As Simo investigates the crime, we get flashbacks into Reeves life. Before he hit it big, he started an affair with Toni Mannix (Diane Lane, UNFAITHFUL), the wife of Eddie Mannix (Bob Hoskins, MONA LISA), the general manager of MGM. Because Eddie has his own flings, the affair is not an issue… or was it. When Reeves lands the role of Superman, his agent Art Weissman (Jeffrey DeMunn, THE GREEN MILE) tells him to just take the paycheck, because no one will ever see it. But that wasn't the case — Reeves became type cast as the superhero, which in those days was a joke. As Reeves struggles for legitimacy, he grows apart from Toni and falls for the sexy younger woman Leonore Lemmon (Robin Tunney, TV's PRISON BREAK). This devastates Toni.
Director Richard Linklater goes back to the animated rotoscope effect, where animated graphics are applied over live-action performances, which he used on his film, WAKING LIFE. The choice seems both stylistically geared toward the drug-fueled material and also practical in that it was a cheaper way to do the sci-fi tale rather than in live-action with visual effects. The result is a hit or miss affair, which is more a story problem than a stylistic one.
Bob Arctor (Keanu Reeves, THE MATRIX) is an undercover drug cop who is trying to find the top supplier of the deadly and highly addictive drug called Substance D. Two druggies named James Barris (Robert Downey Jr., CHAPLIN) and Ernie Luckman (Woody Harrelson, NATURAL BORN KILLERS) live with him and ramble on and on about their paranoid theories. Donna Hawthorne (Winona Ryder, DRACULA) is Arctor's supplier, but he has fallen for her, yet she refuses to sleep with him. Their friend Charles Freck (Rory Cochrane, DAZED AND CONFUSED) is completely gone on Substance D, suffering from delusions. When Arctor is at the police headquarters, he wears what is called a scramble suit, which covers this body with shifting images of various humans thus covering his identity. Outside of the police doctors, no one else on the force knows what he looks like. So when Barris turns Arctor in, how will they know that he's really a cop?
LAND GIRLS commits the greatest crime that any romance can commit — it makes us root against the intended lovers. The title is a reference to the British Land Army, which was comprised of women who went to work jobs that were vacated by the men when they went off to fight in WWII.
The story begins with Stella (Catherine McCormack, DANGEROUS BEAUTY), Ag (Rachel Weisz, THE CONSTANT GARDENER) and Prue (Anna Friel, GOAL!) arriving on a farm in Dorset, where the farmer John Lawrence (Tom Georgeson, NOTES ON A SCANDAL) believes it’s a lark to send women out to do men's work. Turns out the young women have been trained quite well and take to their work very quickly, leaving ample time for them to set eyes on the farmer's son Joe (Steven Mackintosh, UNDERWORLD: EVOLUTION), who dreams of being a pilot. Prue is the first to set out and shag Joe, followed by Ag, who doesn't want to be a virgin when she gets married. Stella, who is engaged to the rich sailor Philip (Paul Bettany, A BEAUTIFUL MIND), watches Joe from a distance, trying to hold back her feelings for him. I mean, he wants to fly and she wants to fly… so they must be destined to be together.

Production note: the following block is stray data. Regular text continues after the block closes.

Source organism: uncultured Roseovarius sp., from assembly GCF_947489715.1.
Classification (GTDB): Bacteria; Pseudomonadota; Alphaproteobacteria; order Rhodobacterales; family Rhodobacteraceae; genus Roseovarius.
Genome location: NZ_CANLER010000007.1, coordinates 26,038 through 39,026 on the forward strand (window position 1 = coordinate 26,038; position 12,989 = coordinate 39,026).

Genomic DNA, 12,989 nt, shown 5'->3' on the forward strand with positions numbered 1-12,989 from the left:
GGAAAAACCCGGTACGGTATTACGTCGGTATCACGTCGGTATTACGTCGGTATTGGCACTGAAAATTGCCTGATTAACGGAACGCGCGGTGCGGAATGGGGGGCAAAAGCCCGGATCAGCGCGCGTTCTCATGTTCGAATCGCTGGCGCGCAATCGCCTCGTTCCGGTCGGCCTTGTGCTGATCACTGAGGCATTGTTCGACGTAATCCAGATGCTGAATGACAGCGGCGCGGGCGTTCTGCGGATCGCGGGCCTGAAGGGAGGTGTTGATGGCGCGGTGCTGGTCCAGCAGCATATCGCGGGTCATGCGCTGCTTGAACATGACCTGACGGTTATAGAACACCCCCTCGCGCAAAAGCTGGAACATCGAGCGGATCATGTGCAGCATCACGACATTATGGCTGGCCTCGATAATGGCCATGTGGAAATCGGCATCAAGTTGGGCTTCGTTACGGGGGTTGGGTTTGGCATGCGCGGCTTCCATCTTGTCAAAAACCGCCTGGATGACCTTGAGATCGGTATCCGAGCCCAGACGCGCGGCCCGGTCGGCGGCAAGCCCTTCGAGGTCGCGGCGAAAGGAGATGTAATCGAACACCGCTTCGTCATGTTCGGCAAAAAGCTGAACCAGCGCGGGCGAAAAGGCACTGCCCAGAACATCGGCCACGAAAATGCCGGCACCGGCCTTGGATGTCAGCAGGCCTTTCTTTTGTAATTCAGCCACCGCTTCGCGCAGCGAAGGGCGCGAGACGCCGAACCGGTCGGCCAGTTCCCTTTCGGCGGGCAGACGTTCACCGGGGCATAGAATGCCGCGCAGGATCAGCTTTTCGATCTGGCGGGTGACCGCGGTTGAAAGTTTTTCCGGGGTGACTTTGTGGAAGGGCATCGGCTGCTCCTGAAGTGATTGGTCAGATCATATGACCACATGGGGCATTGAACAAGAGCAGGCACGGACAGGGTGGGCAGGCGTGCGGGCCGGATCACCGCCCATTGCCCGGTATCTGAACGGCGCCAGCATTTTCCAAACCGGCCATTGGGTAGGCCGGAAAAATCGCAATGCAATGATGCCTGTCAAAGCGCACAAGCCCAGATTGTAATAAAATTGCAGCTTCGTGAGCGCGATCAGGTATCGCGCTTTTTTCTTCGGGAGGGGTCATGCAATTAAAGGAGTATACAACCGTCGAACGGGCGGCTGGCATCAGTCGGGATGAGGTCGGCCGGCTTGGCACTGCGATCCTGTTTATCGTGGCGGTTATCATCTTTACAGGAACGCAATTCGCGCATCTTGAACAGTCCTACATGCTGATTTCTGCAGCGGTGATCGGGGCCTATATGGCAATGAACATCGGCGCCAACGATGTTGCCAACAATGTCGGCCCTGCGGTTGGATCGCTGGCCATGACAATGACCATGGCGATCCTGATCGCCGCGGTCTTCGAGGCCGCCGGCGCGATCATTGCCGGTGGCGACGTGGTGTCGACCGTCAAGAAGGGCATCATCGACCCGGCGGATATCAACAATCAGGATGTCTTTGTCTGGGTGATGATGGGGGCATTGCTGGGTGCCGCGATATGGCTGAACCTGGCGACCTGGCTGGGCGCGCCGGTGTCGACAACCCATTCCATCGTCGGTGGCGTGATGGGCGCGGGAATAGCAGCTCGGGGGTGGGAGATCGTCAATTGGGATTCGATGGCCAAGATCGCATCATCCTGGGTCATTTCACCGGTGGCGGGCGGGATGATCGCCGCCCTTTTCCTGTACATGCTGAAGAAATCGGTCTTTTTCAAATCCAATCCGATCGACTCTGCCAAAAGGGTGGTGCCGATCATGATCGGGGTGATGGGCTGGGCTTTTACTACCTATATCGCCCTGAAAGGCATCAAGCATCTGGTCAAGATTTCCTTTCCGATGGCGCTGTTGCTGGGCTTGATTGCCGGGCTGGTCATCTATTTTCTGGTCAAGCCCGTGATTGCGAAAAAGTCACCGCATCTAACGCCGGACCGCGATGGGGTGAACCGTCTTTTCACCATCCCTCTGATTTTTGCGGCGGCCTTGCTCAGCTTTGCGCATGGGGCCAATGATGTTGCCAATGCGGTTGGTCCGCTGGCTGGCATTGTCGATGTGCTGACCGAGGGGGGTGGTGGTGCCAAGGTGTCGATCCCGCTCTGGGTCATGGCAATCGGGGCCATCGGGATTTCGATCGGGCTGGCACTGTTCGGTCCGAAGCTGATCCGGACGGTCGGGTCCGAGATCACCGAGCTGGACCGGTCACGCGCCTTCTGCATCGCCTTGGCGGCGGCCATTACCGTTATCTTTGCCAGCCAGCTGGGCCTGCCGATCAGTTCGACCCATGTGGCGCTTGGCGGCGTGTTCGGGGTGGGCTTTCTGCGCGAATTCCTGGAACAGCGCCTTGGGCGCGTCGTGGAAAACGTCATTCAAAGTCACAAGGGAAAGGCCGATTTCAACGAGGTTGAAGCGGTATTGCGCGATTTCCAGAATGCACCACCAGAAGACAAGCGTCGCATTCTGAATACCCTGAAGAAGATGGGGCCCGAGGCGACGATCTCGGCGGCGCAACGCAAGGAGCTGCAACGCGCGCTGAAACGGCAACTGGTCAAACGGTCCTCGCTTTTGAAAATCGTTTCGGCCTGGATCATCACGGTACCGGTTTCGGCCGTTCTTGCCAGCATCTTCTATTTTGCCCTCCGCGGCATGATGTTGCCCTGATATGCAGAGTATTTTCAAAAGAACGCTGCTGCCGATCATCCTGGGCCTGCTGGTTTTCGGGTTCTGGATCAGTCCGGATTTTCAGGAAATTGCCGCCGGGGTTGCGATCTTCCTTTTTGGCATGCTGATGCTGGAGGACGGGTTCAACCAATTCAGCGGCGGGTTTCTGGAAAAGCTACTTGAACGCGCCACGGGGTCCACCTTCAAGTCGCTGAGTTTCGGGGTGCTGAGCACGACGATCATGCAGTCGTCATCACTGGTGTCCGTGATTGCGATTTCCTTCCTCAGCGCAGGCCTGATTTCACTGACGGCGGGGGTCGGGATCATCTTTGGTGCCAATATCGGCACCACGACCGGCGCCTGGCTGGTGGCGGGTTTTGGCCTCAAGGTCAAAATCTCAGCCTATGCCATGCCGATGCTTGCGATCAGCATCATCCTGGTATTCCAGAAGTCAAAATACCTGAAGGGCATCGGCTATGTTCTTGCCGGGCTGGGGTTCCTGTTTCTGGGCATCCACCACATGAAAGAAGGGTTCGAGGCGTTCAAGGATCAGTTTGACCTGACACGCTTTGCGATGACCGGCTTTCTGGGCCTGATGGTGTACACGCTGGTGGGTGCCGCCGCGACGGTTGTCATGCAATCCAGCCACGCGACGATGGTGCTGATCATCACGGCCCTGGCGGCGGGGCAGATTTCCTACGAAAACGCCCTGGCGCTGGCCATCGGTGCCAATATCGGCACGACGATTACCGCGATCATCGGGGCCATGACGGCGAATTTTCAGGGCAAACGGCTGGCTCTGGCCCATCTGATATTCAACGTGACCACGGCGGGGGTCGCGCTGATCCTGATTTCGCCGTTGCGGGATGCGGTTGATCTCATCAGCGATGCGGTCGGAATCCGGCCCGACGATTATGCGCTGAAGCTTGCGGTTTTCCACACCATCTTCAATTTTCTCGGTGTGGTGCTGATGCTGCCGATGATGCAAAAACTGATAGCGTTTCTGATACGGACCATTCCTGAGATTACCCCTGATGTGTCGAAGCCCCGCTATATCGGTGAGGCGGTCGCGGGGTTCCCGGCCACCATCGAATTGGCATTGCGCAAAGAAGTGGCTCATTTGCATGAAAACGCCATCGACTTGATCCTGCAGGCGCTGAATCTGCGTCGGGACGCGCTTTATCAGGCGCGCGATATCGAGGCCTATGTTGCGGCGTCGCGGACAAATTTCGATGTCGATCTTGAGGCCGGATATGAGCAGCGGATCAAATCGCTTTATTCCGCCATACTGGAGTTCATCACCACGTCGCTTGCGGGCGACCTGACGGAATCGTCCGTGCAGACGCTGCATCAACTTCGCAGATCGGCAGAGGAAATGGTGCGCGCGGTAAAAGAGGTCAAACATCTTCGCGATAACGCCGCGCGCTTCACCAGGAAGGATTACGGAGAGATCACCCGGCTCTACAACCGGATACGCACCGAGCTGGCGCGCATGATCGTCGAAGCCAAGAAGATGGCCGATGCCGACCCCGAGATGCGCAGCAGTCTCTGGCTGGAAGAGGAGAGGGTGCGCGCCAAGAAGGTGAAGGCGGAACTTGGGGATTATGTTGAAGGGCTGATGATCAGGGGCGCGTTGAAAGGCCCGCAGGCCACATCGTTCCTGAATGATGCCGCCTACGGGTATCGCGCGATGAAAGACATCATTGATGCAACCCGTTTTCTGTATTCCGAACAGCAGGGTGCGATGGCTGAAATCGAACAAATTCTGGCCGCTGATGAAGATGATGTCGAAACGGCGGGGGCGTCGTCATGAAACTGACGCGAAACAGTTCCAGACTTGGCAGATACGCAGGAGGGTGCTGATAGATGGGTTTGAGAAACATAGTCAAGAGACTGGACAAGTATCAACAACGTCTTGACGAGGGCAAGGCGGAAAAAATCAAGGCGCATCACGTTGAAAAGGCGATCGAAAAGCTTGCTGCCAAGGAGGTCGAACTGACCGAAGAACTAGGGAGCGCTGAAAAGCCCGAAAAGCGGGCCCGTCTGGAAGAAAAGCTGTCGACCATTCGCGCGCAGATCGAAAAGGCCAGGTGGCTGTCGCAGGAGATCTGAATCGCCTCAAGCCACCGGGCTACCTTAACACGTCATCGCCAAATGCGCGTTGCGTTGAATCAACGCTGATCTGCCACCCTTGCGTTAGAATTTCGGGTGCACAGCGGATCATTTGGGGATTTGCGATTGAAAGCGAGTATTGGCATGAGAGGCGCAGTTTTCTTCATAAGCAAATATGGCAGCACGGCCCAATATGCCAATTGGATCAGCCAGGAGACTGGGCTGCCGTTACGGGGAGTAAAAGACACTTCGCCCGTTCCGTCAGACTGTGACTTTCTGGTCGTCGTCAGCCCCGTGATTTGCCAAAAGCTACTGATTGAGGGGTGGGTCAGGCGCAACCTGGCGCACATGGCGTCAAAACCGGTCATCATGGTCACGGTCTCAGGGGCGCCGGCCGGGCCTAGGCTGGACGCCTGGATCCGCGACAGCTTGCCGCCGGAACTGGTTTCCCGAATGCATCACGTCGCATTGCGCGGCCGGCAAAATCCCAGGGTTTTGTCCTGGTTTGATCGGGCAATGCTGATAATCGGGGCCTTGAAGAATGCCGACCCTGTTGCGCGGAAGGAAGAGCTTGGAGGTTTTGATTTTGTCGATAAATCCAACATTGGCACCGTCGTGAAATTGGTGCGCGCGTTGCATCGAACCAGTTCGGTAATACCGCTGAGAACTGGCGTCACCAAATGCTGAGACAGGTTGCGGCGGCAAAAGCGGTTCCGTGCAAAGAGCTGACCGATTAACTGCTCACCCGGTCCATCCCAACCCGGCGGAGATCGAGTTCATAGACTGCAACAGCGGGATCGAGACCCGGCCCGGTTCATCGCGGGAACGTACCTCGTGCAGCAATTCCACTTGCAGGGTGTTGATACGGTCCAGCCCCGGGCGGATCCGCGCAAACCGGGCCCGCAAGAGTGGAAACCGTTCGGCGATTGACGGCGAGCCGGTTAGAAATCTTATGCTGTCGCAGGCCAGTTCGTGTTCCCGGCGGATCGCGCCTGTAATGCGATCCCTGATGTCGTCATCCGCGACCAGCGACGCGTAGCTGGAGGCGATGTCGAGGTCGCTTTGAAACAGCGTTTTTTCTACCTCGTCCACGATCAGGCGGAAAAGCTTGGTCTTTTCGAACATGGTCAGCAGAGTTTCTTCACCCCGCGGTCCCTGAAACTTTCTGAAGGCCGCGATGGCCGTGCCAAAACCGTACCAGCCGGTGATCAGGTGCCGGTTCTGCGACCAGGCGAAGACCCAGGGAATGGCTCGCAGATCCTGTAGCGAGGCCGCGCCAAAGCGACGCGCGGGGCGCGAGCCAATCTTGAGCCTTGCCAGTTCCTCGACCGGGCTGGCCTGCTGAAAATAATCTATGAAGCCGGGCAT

Do not go by the ads and trailer for this film; it's not a CHRONICLES OF NARNIA wanna-be. If you're familiar with Katherine Paterson's award-winning young adult book, then you know the story is a coming-of-age tale about friendship, which happens to include some fantasy elements. It's more akin to MY GIRL than NARNIA.
Jesse Aarons (Josh Hutcherson, ZATHURA) is a tween whose family is very poor. He's subjected to not only the ridicule of having to wear hand-me-down sneakers, but having to wear hand-me-down sneakers from his older sister. Jesse is a bit scared of his imposing and gruff father (Robert Patrick, TERMINATOR 2), who seems to treat Jesse's youngest sister May Belle (Bailee Madison) with more friendliness and kindness.
Another addition to the superior group of films about the plight of Africa, THE LAST KING OF SCOTLAND is a social drama with the tension of a thriller and is capped with a tour de force performance from Forest Whitaker. This historical biopic puts a fictional protagonist in the center of real life dramas surrounding the rise and fall of Ugandan dictator Idi Amin.
Nicholas Garrigan (James McAvoy, CHRONICLES OF NARNIA) is a recent medical school grad who doesn't want to stay in Scotland and go into boring family practice like his father. So he heads off to Uganda to make a difference as well as have some fun. General Idi Amin (Whitaker, THE CRYING GAME) has just come to power and his pro-poor rhetoric is quickly making him a national hero. Nicholas couldn't imagine the poverty and need that he encounters when he comes to serve at the rural hospital with Dr. Merrit (Adam Kotz) and his wife Sarah (Gillian Anderson, TV's X-FILES).
Overcoming some clunky moments, Sony's first foray into fully animated features is charming and fun due to its likeable central characters and beautiful visuals. Boog (Martin Lawrence, BAD BOYS) is a performing bear who was rescued as a cub by forest ranger Beth (Debra Messing, TV's WILL & GRACE). One day Boog helps free Elliot the deer (Ashton Kutcher, TV's THAT '70S SHOW) from hunter Shaw (Gary Sinise, FORREST GUMP), which sets in motion a series of incidents that ends in Beth deciding to return Boog to the woods. With little natural survival skills, Boog enlists Elliot to take him back to town before open hunting season begins. Along the way Boog and Elliot will have run-ins with Scottish warrior squirrel McSquizzy (Billy Connolly, MRS. BROWN) and alpha male buck Ian (Patrick Warburton, TV's SEINFELD) along with a host of other woodland creatures.